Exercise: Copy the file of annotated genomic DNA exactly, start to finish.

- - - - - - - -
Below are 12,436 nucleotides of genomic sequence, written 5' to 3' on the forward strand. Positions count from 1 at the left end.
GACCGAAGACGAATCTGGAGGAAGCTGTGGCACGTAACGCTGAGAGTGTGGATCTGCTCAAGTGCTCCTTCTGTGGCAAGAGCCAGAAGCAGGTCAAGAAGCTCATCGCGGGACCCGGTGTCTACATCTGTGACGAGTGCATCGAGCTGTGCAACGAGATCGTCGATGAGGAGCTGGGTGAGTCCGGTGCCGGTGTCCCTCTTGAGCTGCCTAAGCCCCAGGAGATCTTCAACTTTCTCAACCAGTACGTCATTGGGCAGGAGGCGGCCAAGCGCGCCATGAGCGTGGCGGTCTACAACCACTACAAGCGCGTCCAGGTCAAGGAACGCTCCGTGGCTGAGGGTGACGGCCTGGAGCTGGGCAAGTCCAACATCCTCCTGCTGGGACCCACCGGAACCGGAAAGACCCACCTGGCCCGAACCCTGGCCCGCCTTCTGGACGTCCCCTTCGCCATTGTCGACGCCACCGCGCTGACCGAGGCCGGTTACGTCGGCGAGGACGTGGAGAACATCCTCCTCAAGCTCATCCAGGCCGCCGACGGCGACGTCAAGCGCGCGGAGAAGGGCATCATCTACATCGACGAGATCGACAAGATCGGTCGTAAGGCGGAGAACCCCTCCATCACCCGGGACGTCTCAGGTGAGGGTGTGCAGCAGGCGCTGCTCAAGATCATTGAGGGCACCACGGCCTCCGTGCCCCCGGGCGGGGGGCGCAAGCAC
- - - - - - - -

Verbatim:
Below are 12,436 nucleotides of genomic sequence, written 5' to 3' on the forward strand. Positions count from 1 at the left end.
GACCGAAGACGAATCTGGAGGAAGCTGTGGCACGTAACGCTGAGAGTGTGGATCTGCTCAAGTGCTCCTTCTGTGGCAAGAGCCAGAAGCAGGTCAAGAAGCTCATCGCGGGACCCGGTGTCTACATCTGTGACGAGTGCATCGAGCTGTGCAACGAGATCGTCGATGAGGAGCTGGGTGAGTCCGGTGCCGGTGTCCCTCTTGAGCTGCCTAAGCCCCAGGAGATCTTCAACTTTCTCAACCAGTACGTCATTGGGCAGGAGGCGGCCAAGCGCGCCATGAGCGTGGCGGTCTACAACCACTACAAGCGCGTCCAGGTCAAGGAACGCTCCGTGGCTGAGGGTGACGGCCTGGAGCTGGGCAAGTCCAACATCCTCCTGCTGGGACCCACCGGAACCGGAAAGACCCACCTGGCCCGAACCCTGGCCCGCCTTCTGGACGTCCCCTTCGCCATTGTCGACGCCACCGCGCTGACCGAGGCCGGTTACGTCGGCGAGGACGTGGAGAACATCCTCCTCAAGCTCATCCAGGCCGCCGACGGCGACGTCAAGCGCGCGGAGAAGGGCATCATCTACATCGACGAGATCGACAAGATCGGTCGTAAGGCGGAGAACCCCTCCATCACCCGGGACGTCTCAGGTGAGGGTGTGCAGCAGGCGCTGCTCAAGATCATTGAGGGCACCACGGCCTCCGTGCCCCCGGGCGGGGGGCGCAAGCAC